Over the last few years, riders have been calling for the gravel traps at the circuit near Portimao to be altered due to what they felt was a dangerous size of stone being used.

This issue first came into the spotlight at the 2022 Portuguese GP when Ducati’s Francesco Bagnaia suffered a crash during Friday practice and subsequently scooped up a handful of stones from the gravel to take back to his garage.

The gravel trap issue was discussed in the safety commission that year, but in 2023 Gresini’s Fabio Di Giannantonio was forced to miss the final day of pre-season testing in Portugal after he crashed into the gravel.

The Italian suffered a concussion after his crash helmet was shattered by the blow of the stones, which led him at the time to say: “If we have to race like this, we should go to Monaco where it’s more show and the risk would be the same.”

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After this incident, the riders continued to put pressure on the championship to get the circuit to make the changes to the gravel they had long requested.

As MotoGP returns to Portugal this weekend for the second round of the 2024 season, most of the gravel in the run-off areas around the Algarve track has been replaced.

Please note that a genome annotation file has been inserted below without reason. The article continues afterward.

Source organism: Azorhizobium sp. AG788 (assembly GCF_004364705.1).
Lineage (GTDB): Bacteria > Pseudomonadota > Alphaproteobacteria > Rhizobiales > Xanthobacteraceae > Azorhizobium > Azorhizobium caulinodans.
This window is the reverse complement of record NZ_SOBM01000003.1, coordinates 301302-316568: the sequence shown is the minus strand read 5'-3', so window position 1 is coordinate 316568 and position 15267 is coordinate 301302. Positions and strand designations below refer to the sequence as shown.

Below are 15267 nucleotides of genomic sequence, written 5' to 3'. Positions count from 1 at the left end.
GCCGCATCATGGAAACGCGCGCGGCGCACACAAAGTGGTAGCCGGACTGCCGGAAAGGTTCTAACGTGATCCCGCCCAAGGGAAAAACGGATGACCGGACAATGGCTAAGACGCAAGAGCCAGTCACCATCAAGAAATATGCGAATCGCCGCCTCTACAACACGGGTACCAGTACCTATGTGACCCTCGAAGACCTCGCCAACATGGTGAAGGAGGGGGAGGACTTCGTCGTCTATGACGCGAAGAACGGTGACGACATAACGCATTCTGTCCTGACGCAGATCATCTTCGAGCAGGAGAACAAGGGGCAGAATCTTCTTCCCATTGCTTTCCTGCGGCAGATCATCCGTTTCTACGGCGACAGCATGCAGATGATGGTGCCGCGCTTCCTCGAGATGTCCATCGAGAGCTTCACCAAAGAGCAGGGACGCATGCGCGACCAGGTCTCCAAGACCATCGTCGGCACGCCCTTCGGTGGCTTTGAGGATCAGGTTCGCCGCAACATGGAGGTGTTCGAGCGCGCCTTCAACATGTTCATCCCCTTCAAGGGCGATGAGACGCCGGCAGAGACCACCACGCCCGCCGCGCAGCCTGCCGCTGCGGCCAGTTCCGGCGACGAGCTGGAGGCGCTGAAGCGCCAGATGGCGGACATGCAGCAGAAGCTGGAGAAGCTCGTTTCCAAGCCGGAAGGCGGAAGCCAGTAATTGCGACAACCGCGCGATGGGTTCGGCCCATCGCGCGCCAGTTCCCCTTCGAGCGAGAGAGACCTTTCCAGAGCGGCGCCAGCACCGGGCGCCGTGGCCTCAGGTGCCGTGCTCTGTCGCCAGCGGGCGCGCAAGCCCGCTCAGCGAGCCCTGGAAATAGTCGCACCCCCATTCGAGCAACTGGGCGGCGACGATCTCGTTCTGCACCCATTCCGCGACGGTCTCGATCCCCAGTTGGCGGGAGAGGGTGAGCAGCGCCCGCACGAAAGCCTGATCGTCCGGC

A document detailing the upgrades to the circuit reads: “Most of the gravel areas have a new type of stone, some asphalt run-offs have been reduced to increase the gravel areas, and air fence modules have been added.”

Gravel, track, circuit

Photo by: Gold and Goose / Motorsport Images

While not explicitly stated where exactly the new air fencing has been placed, an area of ​​focus will be at Turn 10 where Pol Espargaro suffered his serious accident last year in practice.

The former Tech3 GasGas rider was flicked from his KTM in the latter stages of second practice as he pushed on an outlap to warm his tires for a time attack.

Espargaro suffered numerous fractures to his back and jaw and was forced to miss half the 2023 season, having hit an unprotected tire barrier in the incident. An air fence was placed at that corner following the incident last year.

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Other changes to the circuit include the installation of new kerbs at Turns 4, 8, 14 and 15 to help riders avoid track limits infringements.

As well as changes to the track, MotoGP is also enforcing a new sustainability measure in the paddock in Portugal that will mean all scooters used for getting around by personnel must be electric.

This will apply at all European rounds in 2024 and comes as MotoGP switched to sustainable fuel of 40% non-fossil origin for this year, ahead of a shift to 100% in 2027.



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